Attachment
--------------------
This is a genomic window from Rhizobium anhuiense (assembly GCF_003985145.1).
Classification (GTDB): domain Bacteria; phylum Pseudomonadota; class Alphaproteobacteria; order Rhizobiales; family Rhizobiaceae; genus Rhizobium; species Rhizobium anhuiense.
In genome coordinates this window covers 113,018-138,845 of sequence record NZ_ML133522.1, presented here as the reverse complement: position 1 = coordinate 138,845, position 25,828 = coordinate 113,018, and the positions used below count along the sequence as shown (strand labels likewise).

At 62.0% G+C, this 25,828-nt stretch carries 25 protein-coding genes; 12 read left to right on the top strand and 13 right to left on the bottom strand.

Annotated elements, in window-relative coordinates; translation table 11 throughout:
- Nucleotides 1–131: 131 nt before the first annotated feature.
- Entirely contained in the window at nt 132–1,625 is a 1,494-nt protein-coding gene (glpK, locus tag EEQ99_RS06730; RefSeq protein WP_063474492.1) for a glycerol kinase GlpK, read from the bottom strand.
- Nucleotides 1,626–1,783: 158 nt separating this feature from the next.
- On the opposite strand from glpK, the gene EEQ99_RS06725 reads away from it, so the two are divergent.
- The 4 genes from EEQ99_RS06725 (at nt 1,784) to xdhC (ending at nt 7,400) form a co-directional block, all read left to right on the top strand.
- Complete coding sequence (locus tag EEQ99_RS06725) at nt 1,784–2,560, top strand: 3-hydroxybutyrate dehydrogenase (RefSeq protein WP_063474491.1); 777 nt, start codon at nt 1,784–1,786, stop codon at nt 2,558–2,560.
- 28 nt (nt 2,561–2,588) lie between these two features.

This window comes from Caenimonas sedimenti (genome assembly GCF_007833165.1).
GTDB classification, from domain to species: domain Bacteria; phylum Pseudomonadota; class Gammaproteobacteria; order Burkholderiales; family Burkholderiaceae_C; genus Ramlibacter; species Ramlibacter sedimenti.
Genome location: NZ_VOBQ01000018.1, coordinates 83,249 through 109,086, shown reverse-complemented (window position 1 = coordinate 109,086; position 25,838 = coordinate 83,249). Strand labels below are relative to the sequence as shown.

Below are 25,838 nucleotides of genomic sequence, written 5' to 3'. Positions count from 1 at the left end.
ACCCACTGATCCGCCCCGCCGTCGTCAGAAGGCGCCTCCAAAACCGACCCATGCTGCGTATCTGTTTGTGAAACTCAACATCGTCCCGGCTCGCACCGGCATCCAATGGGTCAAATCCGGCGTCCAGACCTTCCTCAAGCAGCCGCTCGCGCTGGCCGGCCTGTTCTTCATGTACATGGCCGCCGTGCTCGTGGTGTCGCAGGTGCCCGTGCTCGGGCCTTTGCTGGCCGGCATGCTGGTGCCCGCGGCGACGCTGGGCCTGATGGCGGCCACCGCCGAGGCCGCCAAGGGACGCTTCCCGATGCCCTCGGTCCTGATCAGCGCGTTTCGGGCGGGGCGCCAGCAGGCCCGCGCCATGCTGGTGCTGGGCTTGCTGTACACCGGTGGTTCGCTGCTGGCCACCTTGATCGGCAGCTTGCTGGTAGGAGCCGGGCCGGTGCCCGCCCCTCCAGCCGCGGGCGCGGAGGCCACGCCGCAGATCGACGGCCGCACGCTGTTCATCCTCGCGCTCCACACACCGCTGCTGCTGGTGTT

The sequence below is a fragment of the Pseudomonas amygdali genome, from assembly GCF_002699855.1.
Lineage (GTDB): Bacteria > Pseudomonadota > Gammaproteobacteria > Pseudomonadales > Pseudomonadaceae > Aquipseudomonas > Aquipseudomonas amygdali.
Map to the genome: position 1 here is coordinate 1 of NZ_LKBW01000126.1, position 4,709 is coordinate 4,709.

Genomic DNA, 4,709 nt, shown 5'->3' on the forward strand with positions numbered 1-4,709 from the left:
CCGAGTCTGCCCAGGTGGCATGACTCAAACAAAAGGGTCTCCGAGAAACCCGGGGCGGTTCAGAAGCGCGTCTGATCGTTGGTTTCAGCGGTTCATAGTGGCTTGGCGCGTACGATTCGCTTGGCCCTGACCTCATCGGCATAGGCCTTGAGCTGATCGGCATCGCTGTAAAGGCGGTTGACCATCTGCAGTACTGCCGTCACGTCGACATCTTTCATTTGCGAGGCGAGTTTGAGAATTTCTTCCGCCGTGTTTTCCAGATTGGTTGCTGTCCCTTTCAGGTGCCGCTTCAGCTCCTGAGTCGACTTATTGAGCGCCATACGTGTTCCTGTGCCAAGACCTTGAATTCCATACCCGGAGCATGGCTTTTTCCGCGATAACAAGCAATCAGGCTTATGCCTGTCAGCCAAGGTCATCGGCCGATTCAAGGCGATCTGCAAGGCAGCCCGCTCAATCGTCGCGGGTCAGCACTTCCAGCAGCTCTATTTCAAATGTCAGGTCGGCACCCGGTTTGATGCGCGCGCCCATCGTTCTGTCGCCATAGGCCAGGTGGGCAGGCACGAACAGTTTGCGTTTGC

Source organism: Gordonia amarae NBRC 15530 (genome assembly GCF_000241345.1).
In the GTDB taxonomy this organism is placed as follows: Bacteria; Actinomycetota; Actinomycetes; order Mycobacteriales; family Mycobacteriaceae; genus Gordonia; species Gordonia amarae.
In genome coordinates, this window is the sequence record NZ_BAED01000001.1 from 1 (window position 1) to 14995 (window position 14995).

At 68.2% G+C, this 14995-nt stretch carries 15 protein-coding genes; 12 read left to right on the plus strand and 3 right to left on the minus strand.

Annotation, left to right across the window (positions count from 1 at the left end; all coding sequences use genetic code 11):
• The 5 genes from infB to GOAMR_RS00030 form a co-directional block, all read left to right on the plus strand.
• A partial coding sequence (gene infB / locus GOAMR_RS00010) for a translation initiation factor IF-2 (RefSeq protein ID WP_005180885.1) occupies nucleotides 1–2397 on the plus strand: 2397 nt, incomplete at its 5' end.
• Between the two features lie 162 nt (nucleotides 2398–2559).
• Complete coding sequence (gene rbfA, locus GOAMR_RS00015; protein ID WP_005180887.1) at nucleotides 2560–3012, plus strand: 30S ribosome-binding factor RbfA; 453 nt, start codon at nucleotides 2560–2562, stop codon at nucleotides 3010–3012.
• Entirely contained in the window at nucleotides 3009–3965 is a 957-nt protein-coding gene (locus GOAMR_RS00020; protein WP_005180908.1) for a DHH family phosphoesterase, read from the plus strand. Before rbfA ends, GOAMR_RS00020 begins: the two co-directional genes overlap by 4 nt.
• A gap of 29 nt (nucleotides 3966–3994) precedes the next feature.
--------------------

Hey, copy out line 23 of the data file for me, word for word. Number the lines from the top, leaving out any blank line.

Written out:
Source organism: Gordonia amarae NBRC 15530 (genome assembly GCF_000241345.1).